Handle Wisdom with Care

God’s Word nourishes our hearts like nothing else can. Its pages declare the good news that Christ redeemed us from sin, gave us new life through the Spirit, and renamed us as God’s beloved children. When we’re feeling discouraged or overwhelmed, we reach out and grasp our Bibles, feasting on the promises that He has kept and will fulfill.

Though we know where to find hope, we don’t always know how to use Scripture, especially when trying to comfort someone who’s suffering. Craving easy and immediate answers, we cherry-pick verses that appear to resolve the problem. As much as this approach seems helpful, it actually reaps trouble. When we pluck verses from their context and plaster them like Band-Aids over difficult situations, we risk mishandling Scripture and further injuring a wounded soul.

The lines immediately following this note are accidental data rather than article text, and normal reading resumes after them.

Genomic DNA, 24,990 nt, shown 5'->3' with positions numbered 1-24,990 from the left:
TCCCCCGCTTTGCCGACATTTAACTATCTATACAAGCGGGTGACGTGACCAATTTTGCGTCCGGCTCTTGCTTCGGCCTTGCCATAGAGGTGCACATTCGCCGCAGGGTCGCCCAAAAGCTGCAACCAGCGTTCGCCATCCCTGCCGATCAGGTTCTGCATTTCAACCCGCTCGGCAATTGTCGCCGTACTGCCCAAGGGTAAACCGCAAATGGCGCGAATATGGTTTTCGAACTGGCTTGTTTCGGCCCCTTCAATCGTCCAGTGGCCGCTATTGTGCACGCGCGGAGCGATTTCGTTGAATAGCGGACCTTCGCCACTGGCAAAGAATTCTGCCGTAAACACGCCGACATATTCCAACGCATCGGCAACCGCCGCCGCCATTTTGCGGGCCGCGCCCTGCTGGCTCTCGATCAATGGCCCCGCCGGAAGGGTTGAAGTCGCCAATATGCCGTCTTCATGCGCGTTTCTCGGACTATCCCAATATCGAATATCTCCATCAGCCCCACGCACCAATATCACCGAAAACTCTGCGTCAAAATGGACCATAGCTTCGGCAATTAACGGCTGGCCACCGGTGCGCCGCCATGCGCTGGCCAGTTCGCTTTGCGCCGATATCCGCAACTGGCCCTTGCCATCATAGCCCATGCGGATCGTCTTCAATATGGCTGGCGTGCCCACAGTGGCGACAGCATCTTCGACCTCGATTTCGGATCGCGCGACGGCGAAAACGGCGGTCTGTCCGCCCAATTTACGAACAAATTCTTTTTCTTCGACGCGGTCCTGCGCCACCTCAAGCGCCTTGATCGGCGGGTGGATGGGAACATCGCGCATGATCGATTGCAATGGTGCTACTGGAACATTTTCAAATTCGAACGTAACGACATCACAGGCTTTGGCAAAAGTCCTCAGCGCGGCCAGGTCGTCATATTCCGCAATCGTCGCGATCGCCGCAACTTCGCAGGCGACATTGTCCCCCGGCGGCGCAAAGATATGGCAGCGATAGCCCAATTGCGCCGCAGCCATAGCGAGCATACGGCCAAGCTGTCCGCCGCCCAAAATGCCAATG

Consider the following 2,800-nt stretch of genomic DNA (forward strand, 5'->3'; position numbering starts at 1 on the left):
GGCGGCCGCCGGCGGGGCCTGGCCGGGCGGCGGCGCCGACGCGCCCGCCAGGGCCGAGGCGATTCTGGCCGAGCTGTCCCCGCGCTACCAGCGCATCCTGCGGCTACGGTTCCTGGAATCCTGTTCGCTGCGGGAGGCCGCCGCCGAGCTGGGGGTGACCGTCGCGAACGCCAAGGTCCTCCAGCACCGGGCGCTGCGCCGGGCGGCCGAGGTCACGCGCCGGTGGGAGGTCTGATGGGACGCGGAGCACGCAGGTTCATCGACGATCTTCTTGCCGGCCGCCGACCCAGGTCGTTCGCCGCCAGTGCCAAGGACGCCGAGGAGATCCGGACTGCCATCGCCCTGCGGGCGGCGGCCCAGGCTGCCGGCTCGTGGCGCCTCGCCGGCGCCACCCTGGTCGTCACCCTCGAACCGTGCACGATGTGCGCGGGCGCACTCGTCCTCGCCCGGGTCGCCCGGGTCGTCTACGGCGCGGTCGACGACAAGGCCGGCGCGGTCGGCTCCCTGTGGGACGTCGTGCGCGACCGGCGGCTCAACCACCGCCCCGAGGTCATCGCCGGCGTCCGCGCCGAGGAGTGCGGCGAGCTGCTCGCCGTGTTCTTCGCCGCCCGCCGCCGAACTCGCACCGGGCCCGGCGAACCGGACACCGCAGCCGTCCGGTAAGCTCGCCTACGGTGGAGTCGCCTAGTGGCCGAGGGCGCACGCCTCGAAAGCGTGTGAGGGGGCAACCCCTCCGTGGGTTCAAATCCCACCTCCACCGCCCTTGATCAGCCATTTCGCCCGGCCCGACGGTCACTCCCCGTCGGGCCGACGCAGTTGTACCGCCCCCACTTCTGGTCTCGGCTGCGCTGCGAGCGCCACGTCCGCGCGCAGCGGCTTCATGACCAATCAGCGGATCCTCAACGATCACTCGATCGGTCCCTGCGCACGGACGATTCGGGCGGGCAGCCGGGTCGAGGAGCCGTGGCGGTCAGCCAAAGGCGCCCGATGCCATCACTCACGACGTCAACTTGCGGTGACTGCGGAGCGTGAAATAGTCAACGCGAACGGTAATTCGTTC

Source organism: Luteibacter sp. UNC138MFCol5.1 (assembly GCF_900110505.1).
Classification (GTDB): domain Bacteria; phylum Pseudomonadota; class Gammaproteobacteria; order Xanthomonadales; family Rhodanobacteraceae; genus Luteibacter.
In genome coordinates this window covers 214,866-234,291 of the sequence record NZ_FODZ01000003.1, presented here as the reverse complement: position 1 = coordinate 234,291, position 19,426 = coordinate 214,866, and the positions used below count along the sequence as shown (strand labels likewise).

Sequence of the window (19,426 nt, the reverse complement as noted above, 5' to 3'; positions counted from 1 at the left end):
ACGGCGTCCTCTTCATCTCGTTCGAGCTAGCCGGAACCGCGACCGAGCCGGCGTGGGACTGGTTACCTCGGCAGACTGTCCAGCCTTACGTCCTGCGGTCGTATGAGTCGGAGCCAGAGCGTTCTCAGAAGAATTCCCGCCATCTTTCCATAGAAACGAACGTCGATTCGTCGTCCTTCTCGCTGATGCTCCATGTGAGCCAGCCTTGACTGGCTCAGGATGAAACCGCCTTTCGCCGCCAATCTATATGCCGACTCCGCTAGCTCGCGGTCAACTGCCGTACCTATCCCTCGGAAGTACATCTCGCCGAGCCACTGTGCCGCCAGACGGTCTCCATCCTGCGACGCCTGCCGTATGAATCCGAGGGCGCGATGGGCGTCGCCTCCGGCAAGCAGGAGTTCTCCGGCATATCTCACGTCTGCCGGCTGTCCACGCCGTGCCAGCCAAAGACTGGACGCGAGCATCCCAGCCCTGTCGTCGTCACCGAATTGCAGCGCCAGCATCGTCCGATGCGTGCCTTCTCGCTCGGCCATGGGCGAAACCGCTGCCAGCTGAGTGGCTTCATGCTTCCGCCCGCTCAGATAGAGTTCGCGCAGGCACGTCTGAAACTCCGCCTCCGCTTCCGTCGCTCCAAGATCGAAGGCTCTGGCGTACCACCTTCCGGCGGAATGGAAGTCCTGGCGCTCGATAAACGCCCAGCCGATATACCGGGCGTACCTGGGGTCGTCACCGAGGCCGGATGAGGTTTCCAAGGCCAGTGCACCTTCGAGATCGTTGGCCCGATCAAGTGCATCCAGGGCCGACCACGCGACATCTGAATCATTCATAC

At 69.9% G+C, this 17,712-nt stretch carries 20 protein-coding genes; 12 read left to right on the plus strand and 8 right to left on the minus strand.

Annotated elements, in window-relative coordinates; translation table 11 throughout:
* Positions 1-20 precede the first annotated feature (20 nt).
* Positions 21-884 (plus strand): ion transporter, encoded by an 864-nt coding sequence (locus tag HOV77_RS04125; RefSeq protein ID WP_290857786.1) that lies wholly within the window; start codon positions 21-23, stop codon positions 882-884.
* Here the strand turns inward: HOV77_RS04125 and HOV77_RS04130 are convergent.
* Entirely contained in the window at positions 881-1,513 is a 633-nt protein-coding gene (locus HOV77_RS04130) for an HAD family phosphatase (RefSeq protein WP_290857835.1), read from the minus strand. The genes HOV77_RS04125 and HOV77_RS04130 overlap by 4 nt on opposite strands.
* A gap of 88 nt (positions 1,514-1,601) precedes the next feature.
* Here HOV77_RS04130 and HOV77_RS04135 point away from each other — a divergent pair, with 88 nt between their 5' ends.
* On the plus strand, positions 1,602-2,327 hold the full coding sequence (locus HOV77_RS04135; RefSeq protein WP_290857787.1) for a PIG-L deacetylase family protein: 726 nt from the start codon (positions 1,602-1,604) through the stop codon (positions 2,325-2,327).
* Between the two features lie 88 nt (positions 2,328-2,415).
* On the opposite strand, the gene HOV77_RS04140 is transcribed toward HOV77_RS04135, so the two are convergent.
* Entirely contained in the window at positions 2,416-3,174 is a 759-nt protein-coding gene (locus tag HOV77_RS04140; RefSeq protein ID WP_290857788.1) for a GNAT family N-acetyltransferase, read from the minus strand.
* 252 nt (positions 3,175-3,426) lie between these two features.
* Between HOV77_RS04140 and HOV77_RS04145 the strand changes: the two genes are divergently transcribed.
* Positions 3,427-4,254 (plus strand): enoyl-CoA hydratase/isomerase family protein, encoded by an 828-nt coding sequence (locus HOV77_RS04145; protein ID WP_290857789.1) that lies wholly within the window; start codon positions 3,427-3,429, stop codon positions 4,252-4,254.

Read full article at Revive Our Hearts.

I Lift My Eyes to the Microwave

1:30. I punch the numbers and slump against the kitchen counter, waiting. One and a half minutes seems too long. My abdomen is howling, crying out for relief from the cramps. They shoot across my belly, fiery darts skittering through blood vessels and tissue and organs, a jumble of body parts fused together by metastatic disease.

It had been two years since I was diagnosed with endometriosis, four years since doctors initially missed the diagnosis. In between the two surgeries, the cancer-like disease spread to my ovaries and bladder, depositing trigger points in various nooks and crannies of my reproductive system. All it takes is a slight shift in hormones to spark the pain. It starts low, near the beltline, at the epicenter of physical and emotional turmoil, then radiates to my chest, arms, legs, back, and neck.